Stages Of Sleep:

What is sleep?

Sleep is a dynamic process during which the brain is very active and there are recognized stages of sleep, each of which is characterized by a different type of brain wave activity. Sleep is also one type of exercise which is very essential for your health.

What are the stages of sleep?

There are total five stages of sleep that cycle over and over again during a single night's rest; the stages are 1, 2, 3, 4 and REM that is rapid eye movement.
Stage 1 sleep is often described as first in the sequence, especially in models where waking is not included and polysomnography shows a 50% reduction in activity between wakefulness and stage 1 sleep. The eyes are closed during Stage 1 sleep, but if aroused from it, a person may feel as if he or she has not slept and stage 1 may last for five to 10 minutes.
Stage 2 is a period of light sleep during which polysomnographic readings show intermittent peaks and valleys, or positive and negative waves whereas these waves indicate spontaneous periods of muscle tone mixed with periods of muscle relaxation hence at this point, the body prepares to enter deep sleep.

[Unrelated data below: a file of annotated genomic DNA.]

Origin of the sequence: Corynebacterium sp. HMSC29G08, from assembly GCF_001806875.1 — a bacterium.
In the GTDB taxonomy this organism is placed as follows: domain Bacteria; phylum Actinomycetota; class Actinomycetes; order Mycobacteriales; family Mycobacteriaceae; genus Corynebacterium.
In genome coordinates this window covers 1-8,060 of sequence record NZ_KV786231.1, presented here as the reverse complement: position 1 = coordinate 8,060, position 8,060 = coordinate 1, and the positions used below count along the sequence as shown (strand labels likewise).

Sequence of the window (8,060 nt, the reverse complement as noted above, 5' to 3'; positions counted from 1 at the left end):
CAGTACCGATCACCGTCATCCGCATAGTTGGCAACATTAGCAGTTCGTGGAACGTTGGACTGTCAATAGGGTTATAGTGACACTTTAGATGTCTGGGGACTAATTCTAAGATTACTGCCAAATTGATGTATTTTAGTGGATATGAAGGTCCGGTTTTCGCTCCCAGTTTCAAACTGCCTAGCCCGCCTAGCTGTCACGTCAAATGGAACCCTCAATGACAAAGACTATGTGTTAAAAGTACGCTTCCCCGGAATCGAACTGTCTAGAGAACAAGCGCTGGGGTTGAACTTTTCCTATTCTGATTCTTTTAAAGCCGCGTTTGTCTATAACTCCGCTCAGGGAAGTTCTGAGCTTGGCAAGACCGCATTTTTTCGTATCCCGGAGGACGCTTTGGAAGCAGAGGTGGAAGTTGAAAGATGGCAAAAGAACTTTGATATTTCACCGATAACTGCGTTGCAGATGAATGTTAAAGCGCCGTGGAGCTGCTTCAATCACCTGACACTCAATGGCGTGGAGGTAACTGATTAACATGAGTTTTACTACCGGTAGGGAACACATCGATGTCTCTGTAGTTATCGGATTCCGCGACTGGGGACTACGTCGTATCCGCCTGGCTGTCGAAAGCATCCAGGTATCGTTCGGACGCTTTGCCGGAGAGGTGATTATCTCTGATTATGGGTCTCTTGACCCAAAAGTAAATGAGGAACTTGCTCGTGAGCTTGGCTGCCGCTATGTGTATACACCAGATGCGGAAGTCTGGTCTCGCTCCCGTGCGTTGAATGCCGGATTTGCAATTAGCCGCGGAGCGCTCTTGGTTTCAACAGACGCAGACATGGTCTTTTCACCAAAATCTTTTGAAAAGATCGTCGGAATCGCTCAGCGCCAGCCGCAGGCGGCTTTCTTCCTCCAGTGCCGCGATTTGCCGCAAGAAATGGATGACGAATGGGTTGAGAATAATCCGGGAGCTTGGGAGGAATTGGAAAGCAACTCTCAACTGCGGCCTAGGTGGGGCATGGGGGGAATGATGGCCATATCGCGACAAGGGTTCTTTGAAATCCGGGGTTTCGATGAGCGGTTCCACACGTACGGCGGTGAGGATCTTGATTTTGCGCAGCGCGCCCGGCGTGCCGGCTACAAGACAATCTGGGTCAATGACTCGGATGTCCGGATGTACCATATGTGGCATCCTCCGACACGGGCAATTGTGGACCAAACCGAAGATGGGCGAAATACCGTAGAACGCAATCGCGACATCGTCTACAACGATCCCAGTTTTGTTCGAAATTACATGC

Stage 3 and 4 are deep sleep stages where Stage 4 being more intense than Stage 3 and these stages are known as slow-wave, or delta, sleep. Especially during Stage 4, the electromyogram records slow waves of high amplitude, indicating a pattern of deep sleep and rhythmic continuity hence the body has entered deep sleep.
Stages 1 through 4 are also known as non-rapid eye movement sleep (NREM) while about 50% of sleep time is spent in stage 2 and about 20% is spent in REM that is normally more than 2 hours a night in adults.
Stage 5 which is also known as REM sleep is distinguishable from NREM sleep by changes in physiological states, including its characteristic rapid eye movements but however, polysomnograms show wave patterns in REM to be similar to Stage 1 sleep. In normal sleep the people without disorders of sleep-wake patterns or REM behavior disorder, their heart rate and respiration speed up and become erratic, while the face, fingers, and legs may twitch. Also intense dreaming occurs during REM sleep as a result of heightened cerebral activity, but paralysis occurs simultaneously in the major voluntary.

What are the different disorders of sleep?
There are more than 70 different sleep disorders that are generally classified into one of three categories that are lack of sleep, disturbed sleep and excessive sleep.

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